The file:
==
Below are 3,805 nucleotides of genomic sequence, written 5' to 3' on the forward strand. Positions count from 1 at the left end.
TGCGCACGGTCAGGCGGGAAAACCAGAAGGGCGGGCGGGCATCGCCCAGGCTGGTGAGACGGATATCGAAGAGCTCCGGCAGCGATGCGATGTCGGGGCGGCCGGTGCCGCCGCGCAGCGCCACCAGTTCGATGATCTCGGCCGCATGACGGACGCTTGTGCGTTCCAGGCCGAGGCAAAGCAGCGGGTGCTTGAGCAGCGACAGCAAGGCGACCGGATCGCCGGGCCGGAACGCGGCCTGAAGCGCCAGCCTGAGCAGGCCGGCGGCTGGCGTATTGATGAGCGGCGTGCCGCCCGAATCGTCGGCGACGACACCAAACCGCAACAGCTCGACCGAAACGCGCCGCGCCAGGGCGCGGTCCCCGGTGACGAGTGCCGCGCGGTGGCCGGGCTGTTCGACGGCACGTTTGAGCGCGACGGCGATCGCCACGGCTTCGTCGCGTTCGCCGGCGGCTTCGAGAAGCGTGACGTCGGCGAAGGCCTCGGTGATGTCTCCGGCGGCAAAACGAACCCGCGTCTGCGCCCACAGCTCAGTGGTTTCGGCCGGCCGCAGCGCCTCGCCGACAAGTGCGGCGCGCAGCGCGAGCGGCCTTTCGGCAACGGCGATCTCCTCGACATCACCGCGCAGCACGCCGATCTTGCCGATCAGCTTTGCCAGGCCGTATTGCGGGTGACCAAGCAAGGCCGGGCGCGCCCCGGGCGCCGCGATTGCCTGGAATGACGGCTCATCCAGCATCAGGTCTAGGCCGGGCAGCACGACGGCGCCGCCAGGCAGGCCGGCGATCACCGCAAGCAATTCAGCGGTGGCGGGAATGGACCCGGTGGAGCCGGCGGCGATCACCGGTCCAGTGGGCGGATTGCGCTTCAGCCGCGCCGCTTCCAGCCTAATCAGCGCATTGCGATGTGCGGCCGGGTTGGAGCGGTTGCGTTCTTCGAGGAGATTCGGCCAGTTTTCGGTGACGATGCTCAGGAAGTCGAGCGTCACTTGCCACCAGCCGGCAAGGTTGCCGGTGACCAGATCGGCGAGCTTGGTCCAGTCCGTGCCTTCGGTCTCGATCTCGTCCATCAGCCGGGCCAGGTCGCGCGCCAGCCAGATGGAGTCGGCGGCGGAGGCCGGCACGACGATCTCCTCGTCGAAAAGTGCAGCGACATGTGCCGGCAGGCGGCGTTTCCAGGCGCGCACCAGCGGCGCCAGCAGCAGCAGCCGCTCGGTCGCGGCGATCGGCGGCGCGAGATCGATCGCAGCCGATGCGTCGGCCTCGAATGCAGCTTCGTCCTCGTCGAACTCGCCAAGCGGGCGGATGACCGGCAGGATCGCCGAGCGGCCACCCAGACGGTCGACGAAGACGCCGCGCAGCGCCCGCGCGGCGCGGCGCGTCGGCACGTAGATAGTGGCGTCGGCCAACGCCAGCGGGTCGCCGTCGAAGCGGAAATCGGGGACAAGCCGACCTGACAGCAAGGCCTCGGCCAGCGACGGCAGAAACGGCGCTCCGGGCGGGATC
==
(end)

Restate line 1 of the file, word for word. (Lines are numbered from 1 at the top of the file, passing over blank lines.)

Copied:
Below are 3,805 nucleotides of genomic sequence, written 5' to 3' on the forward strand. Positions count from 1 at the left end.